The new police boss should strive to restore confidence in the force
President Muhammadu Buhari last week appointed Alhaji Ibrahim Kpotum Idris as the acting Inspector General of Police. During the handover ceremony between him and his predecessor, Mr. Solomon Arase, Idris sounded the right note and defined the direction of his leadership. “We will do everything possible to ensure that we provide the best service to this country,” he declared. “Under my leadership, the police will be governed by internationally recognised core values of policing. We will ensure that our streets, neighbourhoods and communities remain safe.”
Apparently embarrassed that despite the gallant efforts of his predecessor, corruption is still rife and has indeed eroded the image and confidence of the public in the police, Idris vowed to address the issue of integrity and accountability in the force. “We will make sure that our police officers are accountable to the people. I am assuring you that every police officer from my rank to the assistant superintendent of police must declare their assets,” he pledged. The new IGP has also set for himself the task of making the police work, devoid of impunity and conducting diligent investigations that would lead to diligent prosecution and eventual convictions of criminals.
While we congratulate Idris on his elevation, we must also remind him that there is no promise that he is making now that his predecessors did not make; yet it is doubtful if any of them left with their heads held high. It is therefore important for Idris to recognise that he is taking the office as IGP at a very difficult time, both in our nation’s history and that of the police force he now leads.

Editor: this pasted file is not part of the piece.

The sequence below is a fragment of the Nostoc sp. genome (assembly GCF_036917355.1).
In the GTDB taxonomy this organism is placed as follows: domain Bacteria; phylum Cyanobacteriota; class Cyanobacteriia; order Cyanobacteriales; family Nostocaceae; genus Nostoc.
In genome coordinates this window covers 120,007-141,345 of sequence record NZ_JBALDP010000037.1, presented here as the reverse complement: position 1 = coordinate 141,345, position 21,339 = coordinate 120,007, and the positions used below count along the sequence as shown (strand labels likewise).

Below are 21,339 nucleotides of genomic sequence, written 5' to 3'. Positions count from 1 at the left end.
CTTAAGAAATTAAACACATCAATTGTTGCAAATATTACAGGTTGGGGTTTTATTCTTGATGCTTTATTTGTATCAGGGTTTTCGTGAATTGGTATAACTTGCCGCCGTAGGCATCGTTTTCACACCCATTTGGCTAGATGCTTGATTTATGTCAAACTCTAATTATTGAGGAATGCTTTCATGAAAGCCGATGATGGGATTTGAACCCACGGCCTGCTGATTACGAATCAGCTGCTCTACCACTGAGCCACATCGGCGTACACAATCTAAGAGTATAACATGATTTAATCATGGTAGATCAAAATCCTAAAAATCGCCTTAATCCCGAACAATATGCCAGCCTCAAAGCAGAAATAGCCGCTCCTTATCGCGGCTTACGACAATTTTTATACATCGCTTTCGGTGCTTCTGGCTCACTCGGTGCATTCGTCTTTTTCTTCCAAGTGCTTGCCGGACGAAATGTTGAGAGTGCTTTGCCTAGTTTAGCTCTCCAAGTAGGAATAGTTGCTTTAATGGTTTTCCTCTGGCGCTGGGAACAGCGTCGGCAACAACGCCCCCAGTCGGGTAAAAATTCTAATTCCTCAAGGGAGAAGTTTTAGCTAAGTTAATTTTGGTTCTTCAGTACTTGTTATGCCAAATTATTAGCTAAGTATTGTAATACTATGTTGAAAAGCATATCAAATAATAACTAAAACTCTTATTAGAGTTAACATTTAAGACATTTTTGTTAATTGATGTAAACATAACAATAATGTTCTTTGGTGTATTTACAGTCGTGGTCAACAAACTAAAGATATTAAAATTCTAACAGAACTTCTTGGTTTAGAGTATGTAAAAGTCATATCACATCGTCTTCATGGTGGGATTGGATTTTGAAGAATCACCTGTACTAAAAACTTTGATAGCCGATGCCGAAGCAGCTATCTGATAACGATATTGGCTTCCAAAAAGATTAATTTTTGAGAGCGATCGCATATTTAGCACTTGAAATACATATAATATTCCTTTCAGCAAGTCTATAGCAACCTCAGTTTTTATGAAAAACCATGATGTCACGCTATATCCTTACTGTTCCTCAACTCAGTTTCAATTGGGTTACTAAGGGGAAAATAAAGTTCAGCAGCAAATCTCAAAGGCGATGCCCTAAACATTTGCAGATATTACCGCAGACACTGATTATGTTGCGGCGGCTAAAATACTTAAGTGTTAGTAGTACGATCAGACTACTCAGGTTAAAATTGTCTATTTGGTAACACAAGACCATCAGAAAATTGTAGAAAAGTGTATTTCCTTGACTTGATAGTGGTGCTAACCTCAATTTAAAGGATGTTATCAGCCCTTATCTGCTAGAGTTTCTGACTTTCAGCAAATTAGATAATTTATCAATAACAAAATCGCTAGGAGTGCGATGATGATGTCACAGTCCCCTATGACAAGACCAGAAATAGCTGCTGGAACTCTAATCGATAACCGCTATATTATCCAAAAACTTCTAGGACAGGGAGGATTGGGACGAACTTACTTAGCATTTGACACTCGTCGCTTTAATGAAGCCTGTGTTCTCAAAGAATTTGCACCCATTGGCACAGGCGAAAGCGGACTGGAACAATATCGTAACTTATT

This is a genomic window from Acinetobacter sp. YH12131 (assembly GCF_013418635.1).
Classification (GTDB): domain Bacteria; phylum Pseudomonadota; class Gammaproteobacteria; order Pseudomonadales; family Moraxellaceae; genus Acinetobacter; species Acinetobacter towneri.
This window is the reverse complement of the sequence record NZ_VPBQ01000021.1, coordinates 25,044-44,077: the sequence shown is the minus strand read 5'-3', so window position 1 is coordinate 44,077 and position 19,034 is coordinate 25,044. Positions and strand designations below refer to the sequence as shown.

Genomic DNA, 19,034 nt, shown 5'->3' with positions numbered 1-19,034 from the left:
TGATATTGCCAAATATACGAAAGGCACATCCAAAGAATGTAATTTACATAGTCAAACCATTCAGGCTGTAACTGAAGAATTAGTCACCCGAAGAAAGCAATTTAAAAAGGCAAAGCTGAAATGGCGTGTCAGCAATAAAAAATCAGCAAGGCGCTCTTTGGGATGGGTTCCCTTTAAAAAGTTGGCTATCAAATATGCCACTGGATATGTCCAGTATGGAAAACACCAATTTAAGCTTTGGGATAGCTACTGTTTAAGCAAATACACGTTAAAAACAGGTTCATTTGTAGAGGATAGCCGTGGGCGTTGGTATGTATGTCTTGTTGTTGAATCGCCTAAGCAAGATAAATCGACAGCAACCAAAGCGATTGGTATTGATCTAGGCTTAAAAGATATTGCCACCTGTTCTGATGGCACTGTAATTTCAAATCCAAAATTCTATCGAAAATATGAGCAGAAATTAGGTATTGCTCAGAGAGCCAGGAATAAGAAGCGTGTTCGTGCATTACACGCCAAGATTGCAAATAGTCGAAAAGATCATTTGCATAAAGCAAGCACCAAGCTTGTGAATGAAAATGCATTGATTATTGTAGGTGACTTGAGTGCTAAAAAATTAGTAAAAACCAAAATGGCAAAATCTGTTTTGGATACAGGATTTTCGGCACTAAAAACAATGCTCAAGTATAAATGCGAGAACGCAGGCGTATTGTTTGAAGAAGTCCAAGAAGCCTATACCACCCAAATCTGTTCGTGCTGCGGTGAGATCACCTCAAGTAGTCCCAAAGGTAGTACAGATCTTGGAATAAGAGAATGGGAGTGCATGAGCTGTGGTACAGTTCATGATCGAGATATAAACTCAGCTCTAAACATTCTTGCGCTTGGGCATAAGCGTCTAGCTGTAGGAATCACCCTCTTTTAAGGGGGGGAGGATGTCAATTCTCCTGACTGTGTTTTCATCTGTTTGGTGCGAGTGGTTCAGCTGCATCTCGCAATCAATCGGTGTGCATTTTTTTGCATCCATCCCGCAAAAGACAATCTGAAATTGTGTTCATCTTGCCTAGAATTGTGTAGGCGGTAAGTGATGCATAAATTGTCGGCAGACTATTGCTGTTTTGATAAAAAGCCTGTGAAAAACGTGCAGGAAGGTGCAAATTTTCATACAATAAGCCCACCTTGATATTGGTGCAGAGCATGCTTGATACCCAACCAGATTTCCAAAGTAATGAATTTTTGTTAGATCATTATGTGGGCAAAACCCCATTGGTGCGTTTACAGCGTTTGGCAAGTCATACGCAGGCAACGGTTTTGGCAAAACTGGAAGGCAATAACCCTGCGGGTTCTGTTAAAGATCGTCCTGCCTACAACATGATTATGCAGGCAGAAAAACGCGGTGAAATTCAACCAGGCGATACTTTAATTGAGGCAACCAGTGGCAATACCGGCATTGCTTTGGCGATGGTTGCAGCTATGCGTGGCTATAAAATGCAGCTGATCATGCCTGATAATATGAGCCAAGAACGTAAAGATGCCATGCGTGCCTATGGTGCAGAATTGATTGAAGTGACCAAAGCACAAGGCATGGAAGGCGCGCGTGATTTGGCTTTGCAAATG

As many Nigerians have observed, after the Nigerian civil war, never has the security of the nation degenerated in this manner, almost to the point where Nigeria is now practically at the edge of the abyss. No place is safe and no time is sacred: the “enemy” strikes with regularity. Everywhere in the country today, there is the pervasive sense of fear and insecurity. Armed robberies, kidnappings and other allied crimes have painted a picture of a country practically at war with itself.
Even though the nation’s armed forces have recently made remarkable gains against the Boko Haram insurgents, they still constitute a grave danger to the polity. The renewed militancy in the Niger Delta is crippling the economy, particularly because of their costly oil infrastructure damage. In addition, the Indigenous People of Biafra (IPOB) once in a while holds the entire southeast to ransom while some Fulani herdsmen are on the rampage, maiming, killing and causing general unease across the nation.
Yet the police whose officers and men are supposed to be at the epicentre of restoring law and order within our national territory appear also besieged and almost incapable of performing its onerous constitutional responsibility. Thus, the major task facing the new IGP is to restore a measure of order and help calm frayed nerves, not only for the ordinary citizens but also within the rank and file of its own members.
It is particularly noteworthy that Idris recognises the need to restore the trust of Nigerians in the police. Today, a force that ought to be a friend is perceived more as a foe and treated with suspicion, and sometimes derision. It is also important that the IG has pledged serious attention to the welfare of police officers and other issues that affect their performance. The security of the nation cannot be entrusted in the hands of hungry and ill-equipped men.
With 32 years experience in the force, and a tour of duty in various commands and formations – both local and international – IGP Idris comes to the job highly qualified. We wish him the best in his new assignment.